Spring has definitely sprung this week. The leaves on the trees and bushes have really started to burst into life and at the same time, we are now getting loads of young birds being admitted into our care too.
Our orphan team members have now kicked into gear and have a number of blackbird and thrush youngsters, as well as a finch and a young crow to rear.
They also have a poorly owlet that is being carefully monitored now.
A horse rider in Abbots Wood near Hailsham found the poor creature.
Rescuer Chloe has been out to collect a very muddy hedgehog from Southfields, Polegate, after he was found stuck in a hole.
A little muddy from his ordeal, he also has a cough, so like any hedgehog that comes into our care he will be checked for internal parasites and treated before he can go home.
A fox cub became entangled in netting in a garden of a house in Stone Cross near Pevensey just after midnight on Saturday morning.
I rushed to the scene after reports of the fox making a lot of noise after becoming entangled in netting.
It must have been about 1:15am when I arrived on site and quickly discovered a three-week-old fox cub entangled in camouflage netting attached to an old children’s play house.
I cut around the fox cub first of all and then lifted the cub to a blanket on the floor where I can see and control the fox cub better.
I was then able to start assessing the cub and see how the netting was attached.
I was able to remove the remaining netting, cutting it away using bandage scissors.
I was really pleased that the netting was not tightly attached so there was no chance of ligature wounds or pressure necrosis developing.
I had let the cub run around inside a large metal cage to ensure it was using all its legs properly and was not disorientated, and then moved the cage closer to the den entrance.
I encouraged the cub to leave the cage and he quickly ran off and into the den.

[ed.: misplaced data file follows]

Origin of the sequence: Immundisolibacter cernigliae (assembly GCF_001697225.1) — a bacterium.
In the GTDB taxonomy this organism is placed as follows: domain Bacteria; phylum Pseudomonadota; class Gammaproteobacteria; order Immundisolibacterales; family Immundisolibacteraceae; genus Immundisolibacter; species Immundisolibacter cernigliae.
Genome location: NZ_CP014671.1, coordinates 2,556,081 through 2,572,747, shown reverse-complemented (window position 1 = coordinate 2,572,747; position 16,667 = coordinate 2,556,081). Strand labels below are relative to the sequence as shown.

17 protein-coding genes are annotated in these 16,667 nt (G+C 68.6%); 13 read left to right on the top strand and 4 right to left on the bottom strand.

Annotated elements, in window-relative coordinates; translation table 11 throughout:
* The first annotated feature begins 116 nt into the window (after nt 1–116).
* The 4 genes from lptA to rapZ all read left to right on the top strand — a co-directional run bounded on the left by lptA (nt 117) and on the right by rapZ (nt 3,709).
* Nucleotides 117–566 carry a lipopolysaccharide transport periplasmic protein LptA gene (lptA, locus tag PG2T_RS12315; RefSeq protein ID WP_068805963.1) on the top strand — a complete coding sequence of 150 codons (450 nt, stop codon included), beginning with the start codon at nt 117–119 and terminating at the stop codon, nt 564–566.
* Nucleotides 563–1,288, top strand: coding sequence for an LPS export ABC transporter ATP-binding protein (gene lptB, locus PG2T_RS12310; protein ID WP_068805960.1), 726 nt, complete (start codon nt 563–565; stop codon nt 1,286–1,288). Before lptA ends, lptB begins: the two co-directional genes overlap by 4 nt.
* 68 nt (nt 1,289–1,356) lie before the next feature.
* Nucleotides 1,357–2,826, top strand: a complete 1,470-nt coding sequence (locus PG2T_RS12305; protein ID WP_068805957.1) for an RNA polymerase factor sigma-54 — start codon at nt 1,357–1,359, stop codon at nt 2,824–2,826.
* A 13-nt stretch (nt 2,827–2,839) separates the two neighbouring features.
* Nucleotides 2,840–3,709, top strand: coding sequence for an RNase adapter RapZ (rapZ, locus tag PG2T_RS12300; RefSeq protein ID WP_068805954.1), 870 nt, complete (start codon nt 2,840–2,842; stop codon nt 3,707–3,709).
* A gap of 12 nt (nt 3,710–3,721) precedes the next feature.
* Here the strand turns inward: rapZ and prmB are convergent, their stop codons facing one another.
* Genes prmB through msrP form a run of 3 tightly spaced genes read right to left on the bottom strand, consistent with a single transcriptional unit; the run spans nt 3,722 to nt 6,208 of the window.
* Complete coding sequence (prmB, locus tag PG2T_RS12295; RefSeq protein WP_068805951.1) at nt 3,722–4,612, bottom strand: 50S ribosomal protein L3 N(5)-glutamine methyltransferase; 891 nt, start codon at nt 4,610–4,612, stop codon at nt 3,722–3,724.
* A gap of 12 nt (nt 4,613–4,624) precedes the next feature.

I finally returned home about 2:30am.
A huge thank you to our staff, volunteers and the public for your help in searching for fox cubs in Granville Road, Eastbourne.
Mum was hit by a vehicle on Tuesday night but sadly, despite everyone’s best efforts, the cubs were not found.
It was made harder as a result of another couple of vixens nearby with cubs which are starting to come out and play, but we were able to rule them out as being abandoned.
Saturday night turned into a busy evening with hedgehogs rescued in Battle and Barcombe, an injured crow in Ringmer, a road casualty sparrow flying around inside a car in Hailsham and a badly injured pigeon in Seaford.
There was also a catted young wood pigeon with canker in Buxted.
WRAS has over wintered nearly 100 hedgehogs this winter, lower than normal but luckily mild weather at the end of last year made it possible to release a number of hedgehogs we would otherwise have ended up overwintering.
We have started releasing them back to the wild.
You can watch Kathy releasing two back to the wild in Uckfield on our You Tube Channel at www.youtube.com/user/eastsussexwras.
We have also admitted a mouse from Burgess Hill with a wound to its back.
Sunday night I rushed out to a road casualty badger on Framfield Road, Uckfield, but despite being on site within 15 minutes the poor creature had passed away.
Another mouse was rescued in Carnforth Crescent, Eastbourne, with a puncture wound to its side on last week too.
Please be careful when strimming around your property.
We rescued a hedgehog in The Holt, Hailsham, with nasty infected injuries to its face, eye missing, part of the lower jaw missing and extensive tissue damage.
Sadly it is having to be put to sleep.
They are coming out of hibernation so as you start your spring clean of your garden, please take care and think: Hedgehog.